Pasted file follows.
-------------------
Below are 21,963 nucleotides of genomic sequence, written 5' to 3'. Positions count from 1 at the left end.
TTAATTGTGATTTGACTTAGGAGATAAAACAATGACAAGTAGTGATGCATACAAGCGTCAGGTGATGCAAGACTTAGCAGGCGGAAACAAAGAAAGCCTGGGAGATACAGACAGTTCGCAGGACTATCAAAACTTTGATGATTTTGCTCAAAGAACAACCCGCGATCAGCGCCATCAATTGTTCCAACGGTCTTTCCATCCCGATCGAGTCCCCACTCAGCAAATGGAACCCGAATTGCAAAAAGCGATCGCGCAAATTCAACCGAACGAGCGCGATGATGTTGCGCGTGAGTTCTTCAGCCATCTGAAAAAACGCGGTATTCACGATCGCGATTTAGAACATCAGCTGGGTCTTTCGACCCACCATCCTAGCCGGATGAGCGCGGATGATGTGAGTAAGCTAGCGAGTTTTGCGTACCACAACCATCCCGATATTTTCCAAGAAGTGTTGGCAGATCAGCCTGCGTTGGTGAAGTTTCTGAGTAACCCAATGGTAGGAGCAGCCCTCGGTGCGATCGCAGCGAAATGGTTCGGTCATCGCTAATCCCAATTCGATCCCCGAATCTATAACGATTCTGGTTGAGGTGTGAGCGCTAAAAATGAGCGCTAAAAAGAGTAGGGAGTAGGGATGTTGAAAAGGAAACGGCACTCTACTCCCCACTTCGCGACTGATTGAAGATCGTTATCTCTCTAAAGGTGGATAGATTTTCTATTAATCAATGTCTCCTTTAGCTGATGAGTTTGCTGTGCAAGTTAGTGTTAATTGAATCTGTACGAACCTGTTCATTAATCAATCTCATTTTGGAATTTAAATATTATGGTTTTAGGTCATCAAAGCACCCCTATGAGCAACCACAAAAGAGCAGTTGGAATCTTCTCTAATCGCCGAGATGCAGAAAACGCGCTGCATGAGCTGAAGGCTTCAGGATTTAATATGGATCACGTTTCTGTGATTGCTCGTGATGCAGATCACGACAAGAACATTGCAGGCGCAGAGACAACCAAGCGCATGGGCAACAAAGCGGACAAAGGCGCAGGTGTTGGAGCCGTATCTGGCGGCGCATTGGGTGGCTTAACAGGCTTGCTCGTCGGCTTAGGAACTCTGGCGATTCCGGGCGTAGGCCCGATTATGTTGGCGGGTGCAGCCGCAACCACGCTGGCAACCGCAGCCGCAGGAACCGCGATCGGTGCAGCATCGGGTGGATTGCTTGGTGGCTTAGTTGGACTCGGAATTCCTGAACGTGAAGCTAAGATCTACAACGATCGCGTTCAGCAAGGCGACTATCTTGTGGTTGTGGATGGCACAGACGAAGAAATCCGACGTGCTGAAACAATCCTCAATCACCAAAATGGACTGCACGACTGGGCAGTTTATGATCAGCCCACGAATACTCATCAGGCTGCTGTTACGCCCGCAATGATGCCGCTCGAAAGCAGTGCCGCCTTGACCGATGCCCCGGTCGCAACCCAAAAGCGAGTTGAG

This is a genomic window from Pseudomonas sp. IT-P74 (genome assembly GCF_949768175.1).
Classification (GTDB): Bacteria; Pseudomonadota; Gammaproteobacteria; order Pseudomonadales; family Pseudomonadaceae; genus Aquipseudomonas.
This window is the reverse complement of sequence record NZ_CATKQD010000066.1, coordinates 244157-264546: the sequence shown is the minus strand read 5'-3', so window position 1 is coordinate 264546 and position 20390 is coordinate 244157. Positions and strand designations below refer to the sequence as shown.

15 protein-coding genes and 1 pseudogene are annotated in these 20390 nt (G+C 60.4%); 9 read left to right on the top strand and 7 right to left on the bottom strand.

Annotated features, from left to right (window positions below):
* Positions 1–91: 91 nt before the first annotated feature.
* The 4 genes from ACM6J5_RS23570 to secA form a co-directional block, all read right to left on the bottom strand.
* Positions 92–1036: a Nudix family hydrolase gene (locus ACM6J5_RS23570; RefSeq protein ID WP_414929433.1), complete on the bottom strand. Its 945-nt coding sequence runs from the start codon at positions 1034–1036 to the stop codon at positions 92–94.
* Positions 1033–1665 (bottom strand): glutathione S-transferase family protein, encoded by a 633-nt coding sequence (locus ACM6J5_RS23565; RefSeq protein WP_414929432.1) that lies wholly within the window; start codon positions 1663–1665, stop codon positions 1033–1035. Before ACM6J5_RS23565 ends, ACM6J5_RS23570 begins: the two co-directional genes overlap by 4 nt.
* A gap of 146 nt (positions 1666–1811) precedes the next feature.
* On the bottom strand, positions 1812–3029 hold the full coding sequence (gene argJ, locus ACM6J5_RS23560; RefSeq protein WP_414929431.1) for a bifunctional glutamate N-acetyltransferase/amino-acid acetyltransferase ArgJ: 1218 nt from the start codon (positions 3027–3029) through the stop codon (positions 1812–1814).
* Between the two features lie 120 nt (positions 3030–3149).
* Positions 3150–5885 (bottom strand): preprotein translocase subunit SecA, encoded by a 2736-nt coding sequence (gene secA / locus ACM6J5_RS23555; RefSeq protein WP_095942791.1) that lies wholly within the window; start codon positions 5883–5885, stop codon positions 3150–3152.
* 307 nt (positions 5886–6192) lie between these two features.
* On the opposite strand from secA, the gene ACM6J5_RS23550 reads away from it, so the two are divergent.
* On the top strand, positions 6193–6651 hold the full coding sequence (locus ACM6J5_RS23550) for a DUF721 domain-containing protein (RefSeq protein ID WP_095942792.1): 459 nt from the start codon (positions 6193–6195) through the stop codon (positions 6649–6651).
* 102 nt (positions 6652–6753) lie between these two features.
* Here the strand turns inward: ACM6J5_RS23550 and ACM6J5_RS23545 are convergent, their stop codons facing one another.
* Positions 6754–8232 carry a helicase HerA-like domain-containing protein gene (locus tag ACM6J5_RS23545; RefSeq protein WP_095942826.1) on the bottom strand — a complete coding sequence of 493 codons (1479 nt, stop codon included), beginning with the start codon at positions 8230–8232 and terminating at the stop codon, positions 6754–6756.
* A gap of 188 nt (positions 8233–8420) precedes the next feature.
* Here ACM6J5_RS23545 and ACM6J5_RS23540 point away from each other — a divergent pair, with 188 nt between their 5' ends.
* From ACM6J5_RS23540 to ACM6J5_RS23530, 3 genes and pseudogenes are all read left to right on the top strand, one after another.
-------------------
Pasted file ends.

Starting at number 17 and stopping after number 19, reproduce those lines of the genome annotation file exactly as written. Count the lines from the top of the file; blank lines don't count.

* On the opposite strand from secA, the gene ACM6J5_RS23550 reads away from it, so the two are divergent.
* On the top strand, positions 6193–6651 hold the full coding sequence (locus ACM6J5_RS23550) for a DUF721 domain-containing protein (RefSeq protein ID WP_095942792.1): 459 nt from the start codon (positions 6193–6195) through the stop codon (positions 6649–6651).
* 102 nt (positions 6652–6753) lie between these two features.